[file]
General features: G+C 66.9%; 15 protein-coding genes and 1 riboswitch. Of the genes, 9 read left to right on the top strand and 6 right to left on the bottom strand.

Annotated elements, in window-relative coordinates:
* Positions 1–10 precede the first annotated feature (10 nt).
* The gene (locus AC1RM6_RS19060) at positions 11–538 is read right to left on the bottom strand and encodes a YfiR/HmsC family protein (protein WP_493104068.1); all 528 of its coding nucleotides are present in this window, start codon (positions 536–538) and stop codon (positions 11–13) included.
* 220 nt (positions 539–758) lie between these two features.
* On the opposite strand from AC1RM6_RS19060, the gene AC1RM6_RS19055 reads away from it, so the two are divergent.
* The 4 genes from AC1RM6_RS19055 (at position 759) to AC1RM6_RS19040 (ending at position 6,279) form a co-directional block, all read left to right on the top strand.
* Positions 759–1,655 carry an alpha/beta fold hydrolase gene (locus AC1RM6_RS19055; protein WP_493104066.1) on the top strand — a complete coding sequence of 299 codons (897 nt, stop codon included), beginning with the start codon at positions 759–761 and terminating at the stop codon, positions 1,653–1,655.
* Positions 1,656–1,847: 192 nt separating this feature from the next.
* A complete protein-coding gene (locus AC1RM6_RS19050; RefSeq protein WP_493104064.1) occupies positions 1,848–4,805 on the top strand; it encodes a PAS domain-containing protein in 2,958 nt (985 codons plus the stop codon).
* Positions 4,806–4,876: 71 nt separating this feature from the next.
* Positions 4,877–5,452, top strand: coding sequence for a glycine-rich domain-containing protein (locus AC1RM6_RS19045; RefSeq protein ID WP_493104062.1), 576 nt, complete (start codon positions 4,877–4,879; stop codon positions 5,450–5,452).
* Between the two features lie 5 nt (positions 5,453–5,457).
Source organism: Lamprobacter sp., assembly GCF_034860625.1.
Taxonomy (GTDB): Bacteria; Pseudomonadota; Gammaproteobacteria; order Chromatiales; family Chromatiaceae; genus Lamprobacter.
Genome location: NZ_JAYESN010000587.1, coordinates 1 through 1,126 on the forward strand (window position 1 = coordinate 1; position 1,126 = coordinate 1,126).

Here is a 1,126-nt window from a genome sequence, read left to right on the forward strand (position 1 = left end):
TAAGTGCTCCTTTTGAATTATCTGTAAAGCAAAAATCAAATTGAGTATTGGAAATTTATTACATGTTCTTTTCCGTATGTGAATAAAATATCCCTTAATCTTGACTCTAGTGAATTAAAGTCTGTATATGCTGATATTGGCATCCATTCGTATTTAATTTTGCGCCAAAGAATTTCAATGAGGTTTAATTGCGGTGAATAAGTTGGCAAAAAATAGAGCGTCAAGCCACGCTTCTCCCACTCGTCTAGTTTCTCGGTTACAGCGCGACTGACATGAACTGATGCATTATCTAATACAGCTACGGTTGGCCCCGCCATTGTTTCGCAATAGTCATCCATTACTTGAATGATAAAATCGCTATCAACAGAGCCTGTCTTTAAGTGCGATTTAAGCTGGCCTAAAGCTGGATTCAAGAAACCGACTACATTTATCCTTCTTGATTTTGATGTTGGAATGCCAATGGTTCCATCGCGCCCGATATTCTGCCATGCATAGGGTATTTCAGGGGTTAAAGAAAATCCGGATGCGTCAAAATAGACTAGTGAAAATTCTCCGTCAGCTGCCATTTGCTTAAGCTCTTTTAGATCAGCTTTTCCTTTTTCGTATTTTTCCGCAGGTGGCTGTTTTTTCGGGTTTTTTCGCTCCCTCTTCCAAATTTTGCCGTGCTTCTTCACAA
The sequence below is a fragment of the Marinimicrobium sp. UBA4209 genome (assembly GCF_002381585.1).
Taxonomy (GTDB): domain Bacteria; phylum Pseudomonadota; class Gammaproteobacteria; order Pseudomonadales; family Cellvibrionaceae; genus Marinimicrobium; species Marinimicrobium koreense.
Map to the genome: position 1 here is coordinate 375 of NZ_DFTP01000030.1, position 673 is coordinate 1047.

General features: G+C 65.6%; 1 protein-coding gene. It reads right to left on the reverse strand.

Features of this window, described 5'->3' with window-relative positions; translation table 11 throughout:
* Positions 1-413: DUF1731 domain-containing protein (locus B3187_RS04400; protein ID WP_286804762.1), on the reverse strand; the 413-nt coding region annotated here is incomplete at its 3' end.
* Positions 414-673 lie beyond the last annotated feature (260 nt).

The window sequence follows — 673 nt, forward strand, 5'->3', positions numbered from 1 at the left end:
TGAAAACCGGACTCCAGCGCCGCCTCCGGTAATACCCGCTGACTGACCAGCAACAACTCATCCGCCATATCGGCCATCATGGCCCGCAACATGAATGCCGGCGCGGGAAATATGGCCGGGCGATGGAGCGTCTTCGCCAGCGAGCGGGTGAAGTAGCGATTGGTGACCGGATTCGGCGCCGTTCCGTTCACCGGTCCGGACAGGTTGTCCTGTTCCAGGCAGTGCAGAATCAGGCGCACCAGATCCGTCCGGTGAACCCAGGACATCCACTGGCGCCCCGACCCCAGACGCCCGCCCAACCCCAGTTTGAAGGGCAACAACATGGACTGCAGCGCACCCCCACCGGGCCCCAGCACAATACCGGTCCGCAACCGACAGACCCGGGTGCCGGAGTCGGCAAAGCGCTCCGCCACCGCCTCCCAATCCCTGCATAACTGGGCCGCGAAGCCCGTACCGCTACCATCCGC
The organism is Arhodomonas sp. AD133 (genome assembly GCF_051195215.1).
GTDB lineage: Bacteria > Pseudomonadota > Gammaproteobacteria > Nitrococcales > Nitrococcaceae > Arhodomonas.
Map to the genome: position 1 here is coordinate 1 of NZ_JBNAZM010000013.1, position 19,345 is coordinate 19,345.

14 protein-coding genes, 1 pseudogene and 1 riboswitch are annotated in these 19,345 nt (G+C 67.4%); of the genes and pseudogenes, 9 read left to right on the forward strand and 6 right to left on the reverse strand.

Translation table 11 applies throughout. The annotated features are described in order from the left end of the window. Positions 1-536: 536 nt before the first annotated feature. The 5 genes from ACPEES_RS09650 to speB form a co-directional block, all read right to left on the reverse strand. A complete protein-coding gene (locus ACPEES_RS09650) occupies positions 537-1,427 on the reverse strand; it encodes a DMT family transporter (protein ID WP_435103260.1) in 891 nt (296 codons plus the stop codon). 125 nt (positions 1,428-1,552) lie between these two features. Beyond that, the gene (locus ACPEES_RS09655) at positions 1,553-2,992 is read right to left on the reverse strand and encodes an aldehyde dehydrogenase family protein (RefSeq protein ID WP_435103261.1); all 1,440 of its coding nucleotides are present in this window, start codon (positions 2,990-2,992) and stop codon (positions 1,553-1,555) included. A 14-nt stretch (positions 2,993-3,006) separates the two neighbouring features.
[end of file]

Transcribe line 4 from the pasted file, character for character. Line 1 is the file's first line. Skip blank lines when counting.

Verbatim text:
* The gene (locus AC1RM6_RS19060) at positions 11–538 is read right to left on the bottom strand and encodes a YfiR/HmsC family protein (protein WP_493104068.1); all 528 of its coding nucleotides are present in this window, start codon (positions 536–538) and stop codon (positions 11–13) included.